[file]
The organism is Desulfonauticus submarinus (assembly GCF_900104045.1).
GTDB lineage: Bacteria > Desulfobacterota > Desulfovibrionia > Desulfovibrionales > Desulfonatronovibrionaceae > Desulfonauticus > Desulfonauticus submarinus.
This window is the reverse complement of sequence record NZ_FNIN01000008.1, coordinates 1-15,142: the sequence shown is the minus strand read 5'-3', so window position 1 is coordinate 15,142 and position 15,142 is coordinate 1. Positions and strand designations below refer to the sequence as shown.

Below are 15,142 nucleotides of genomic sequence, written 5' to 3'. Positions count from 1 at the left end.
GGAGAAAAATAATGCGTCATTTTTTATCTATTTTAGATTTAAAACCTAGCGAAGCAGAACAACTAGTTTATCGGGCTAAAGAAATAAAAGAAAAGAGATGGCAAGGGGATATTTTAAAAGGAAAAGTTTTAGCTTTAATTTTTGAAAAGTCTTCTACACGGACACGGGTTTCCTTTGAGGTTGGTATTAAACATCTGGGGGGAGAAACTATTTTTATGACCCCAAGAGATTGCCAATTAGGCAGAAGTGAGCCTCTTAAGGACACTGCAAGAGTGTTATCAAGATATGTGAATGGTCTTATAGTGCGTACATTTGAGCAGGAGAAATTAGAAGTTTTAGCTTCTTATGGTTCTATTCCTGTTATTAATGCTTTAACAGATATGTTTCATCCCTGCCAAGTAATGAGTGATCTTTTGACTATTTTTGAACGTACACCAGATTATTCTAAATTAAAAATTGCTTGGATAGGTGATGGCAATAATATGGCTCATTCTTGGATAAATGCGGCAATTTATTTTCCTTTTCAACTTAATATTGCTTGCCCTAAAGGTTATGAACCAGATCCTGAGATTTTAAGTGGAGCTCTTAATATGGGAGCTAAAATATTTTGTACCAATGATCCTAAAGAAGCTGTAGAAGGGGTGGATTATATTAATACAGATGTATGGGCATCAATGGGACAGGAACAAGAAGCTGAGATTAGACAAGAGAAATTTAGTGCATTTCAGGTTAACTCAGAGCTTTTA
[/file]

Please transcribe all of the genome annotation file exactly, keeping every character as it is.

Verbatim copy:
The organism is Desulfonauticus submarinus (assembly GCF_900104045.1).
GTDB lineage: Bacteria > Desulfobacterota > Desulfovibrionia > Desulfovibrionales > Desulfonatronovibrionaceae > Desulfonauticus > Desulfonauticus submarinus.
This window is the reverse complement of sequence record NZ_FNIN01000008.1, coordinates 1-15,142: the sequence shown is the minus strand read 5'-3', so window position 1 is coordinate 15,142 and position 15,142 is coordinate 1. Positions and strand designations below refer to the sequence as shown.

Below are 15,142 nucleotides of genomic sequence, written 5' to 3'. Positions count from 1 at the left end.
GGAGAAAAATAATGCGTCATTTTTTATCTATTTTAGATTTAAAACCTAGCGAAGCAGAACAACTAGTTTATCGGGCTAAAGAAATAAAAGAAAAGAGATGGCAAGGGGATATTTTAAAAGGAAAAGTTTTAGCTTTAATTTTTGAAAAGTCTTCTACACGGACACGGGTTTCCTTTGAGGTTGGTATTAAACATCTGGGGGGAGAAACTATTTTTATGACCCCAAGAGATTGCCAATTAGGCAGAAGTGAGCCTCTTAAGGACACTGCAAGAGTGTTATCAAGATATGTGAATGGTCTTATAGTGCGTACATTTGAGCAGGAGAAATTAGAAGTTTTAGCTTCTTATGGTTCTATTCCTGTTATTAATGCTTTAACAGATATGTTTCATCCCTGCCAAGTAATGAGTGATCTTTTGACTATTTTTGAACGTACACCAGATTATTCTAAATTAAAAATTGCTTGGATAGGTGATGGCAATAATATGGCTCATTCTTGGATAAATGCGGCAATTTATTTTCCTTTTCAACTTAATATTGCTTGCCCTAAAGGTTATGAACCAGATCCTGAGATTTTAAGTGGAGCTCTTAATATGGGAGCTAAAATATTTTGTACCAATGATCCTAAAGAAGCTGTAGAAGGGGTGGATTATATTAATACAGATGTATGGGCATCAATGGGACAGGAACAAGAAGCTGAGATTAGACAAGAGAAATTTAGTGCATTTCAGGTTAACTCAGAGCTTTTA